The UN’s child health and development agency (UNICEF) has called for a more holistic approach to education to be adopted by parents in developing countries.

The agency said parents must learn to interpret their children’s messages and emotions, not just read them, in order to prepare them for life in the global marketplace.

“We must be able to say to children, ‘You are doing well.

You are healthy, you are safe, you can learn to write and read’,” UNICEF director-general Jan Eliasson said in a speech to the UN General Assembly on Wednesday.

“[We] must also learn to be the educators we wish to be.”

She said the agency was also working on a blueprint to tackle the lack of access to primary school education in the world’s poorest countries. 

“We need to get our children to primary schools, and we must have access to their education, which is why we have started a global project to ensure that all children have access by 2030.”

I think I’m getting old, said the child, adding that she is tired of being taught by adults and teachers to read and write, but not the other way around.

The UNICEf programme is focused on children under five years of age, with a focus on literacy, numeracy and social skills.

It aims to educate children on how to read, write and understand languages, and to develop their social skills, as well as improve their self-esteem.

“The main focus is to encourage young children to read more, to make more use of their social and academic skills,” said Ms Eliassen.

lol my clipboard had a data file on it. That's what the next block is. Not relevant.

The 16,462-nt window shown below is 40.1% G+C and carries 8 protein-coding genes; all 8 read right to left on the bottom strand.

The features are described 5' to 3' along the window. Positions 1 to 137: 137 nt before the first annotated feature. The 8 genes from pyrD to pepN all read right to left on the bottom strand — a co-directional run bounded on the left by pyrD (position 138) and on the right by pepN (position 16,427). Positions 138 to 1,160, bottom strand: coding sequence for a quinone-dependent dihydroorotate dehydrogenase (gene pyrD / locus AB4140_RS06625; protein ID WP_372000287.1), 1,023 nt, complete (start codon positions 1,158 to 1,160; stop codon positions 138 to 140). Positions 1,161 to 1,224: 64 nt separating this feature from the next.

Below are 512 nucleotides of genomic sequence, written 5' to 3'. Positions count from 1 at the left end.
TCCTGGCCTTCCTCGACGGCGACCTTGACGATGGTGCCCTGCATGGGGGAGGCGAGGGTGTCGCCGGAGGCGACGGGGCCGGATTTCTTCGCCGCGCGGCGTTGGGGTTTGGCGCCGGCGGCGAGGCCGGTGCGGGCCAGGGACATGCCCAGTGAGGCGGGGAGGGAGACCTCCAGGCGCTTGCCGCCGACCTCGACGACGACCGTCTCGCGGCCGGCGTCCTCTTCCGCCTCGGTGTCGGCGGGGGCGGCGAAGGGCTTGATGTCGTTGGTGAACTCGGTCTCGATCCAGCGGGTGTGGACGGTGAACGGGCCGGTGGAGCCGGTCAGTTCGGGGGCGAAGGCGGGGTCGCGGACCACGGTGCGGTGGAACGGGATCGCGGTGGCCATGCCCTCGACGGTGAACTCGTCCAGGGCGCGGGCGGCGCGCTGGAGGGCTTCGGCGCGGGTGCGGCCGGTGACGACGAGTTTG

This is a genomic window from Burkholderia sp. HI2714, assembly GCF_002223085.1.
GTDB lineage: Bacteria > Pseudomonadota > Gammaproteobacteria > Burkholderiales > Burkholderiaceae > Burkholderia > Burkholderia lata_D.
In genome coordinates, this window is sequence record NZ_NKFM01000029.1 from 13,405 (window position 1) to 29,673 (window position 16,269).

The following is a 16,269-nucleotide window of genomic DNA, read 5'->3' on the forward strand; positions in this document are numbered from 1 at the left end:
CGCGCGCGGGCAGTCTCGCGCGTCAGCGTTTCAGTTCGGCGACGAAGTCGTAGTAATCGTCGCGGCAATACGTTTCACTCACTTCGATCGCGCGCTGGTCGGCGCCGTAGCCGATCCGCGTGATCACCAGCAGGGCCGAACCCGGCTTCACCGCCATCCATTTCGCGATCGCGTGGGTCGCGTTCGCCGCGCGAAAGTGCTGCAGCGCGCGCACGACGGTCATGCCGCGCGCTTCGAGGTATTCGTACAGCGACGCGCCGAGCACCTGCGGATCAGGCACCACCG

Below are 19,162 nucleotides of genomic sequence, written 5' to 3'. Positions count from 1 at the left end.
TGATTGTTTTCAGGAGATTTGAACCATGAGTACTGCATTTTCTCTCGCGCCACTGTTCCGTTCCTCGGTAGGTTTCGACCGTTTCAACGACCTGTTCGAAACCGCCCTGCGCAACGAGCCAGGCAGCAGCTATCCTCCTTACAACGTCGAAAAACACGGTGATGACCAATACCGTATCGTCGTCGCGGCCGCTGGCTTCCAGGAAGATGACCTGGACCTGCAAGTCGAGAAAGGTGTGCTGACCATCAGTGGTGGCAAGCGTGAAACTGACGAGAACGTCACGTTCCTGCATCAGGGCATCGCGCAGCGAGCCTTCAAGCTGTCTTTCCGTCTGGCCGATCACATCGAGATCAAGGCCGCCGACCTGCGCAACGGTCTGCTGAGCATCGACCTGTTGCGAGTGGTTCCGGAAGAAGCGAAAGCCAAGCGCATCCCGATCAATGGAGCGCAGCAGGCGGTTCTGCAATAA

She said there were a range of factors that contribute to poor reading skills, including cultural differences, limited resources and poor literacy rates.

A new study released in May found that reading is more important to children in developing nations than maths.

In addition, children in poor countries are more likely to use language to express emotions, and this is linked to a greater risk of emotional disorders and poor self-confidence.

“We’re seeing more and more children learning to read in a way that is not the same as what their parents do, and that is really challenging,” said Mr El-Zeb said.

“That’s where the next challenge lies, that we need to work with the communities to help them learn more effectively.”

“I am getting old.

I’m tired of this.

I don’t want to read anymore.

I want to be taught to read by people who are my age.”

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